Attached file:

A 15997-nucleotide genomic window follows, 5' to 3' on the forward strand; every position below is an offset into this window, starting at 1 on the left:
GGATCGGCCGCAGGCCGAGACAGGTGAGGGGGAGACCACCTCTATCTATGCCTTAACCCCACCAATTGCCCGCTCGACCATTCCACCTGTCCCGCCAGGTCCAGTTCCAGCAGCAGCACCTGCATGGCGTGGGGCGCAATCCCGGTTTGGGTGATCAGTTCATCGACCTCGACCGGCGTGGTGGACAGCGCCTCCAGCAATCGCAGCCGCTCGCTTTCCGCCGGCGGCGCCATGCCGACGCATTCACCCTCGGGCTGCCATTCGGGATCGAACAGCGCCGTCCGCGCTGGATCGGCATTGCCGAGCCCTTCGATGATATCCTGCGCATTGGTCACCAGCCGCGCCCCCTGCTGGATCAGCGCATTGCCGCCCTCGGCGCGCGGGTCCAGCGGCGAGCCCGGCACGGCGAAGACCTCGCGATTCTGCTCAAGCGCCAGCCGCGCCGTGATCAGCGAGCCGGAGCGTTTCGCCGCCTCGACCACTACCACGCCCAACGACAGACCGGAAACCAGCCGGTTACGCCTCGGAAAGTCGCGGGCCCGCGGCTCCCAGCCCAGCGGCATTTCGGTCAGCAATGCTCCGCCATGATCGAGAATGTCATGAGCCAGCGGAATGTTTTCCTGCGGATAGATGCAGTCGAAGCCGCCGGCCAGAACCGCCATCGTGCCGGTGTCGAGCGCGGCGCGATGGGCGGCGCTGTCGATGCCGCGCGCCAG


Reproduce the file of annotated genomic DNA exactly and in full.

A 15997-nucleotide genomic window follows, 5' to 3' on the forward strand; every position below is an offset into this window, starting at 1 on the left:
GGATCGGCCGCAGGCCGAGACAGGTGAGGGGGAGACCACCTCTATCTATGCCTTAACCCCACCAATTGCCCGCTCGACCATTCCACCTGTCCCGCCAGGTCCAGTTCCAGCAGCAGCACCTGCATGGCGTGGGGCGCAATCCCGGTTTGGGTGATCAGTTCATCGACCTCGACCGGCGTGGTGGACAGCGCCTCCAGCAATCGCAGCCGCTCGCTTTCCGCCGGCGGCGCCATGCCGACGCATTCACCCTCGGGCTGCCATTCGGGATCGAACAGCGCCGTCCGCGCTGGATCGGCATTGCCGAGCCCTTCGATGATATCCTGCGCATTGGTCACCAGCCGCGCCCCCTGCTGGATCAGCGCATTGCCGCCCTCGGCGCGCGGGTCCAGCGGCGAGCCCGGCACGGCGAAGACCTCGCGATTCTGCTCAAGCGCCAGCCGCGCCGTGATCAGCGAGCCGGAGCGTTTCGCCGCCTCGACCACTACCACGCCCAACGACAGACCGGAAACCAGCCGGTTACGCCTCGGAAAGTCGCGGGCCCGCGGCTCCCAGCCCAGCGGCATTTCGGTCAGCAATGCTCCGCCATGATCGAGAATGTCATGAGCCAGCGGAATGTTTTCCTGCGGATAGATGCAGTCGAAGCCGCCGGCCAGAACCGCCATCGTGCCGGTGTCGAGCGCGGCGCGATGGGCGGCGCTGTCGATGCCGCGCGCCAG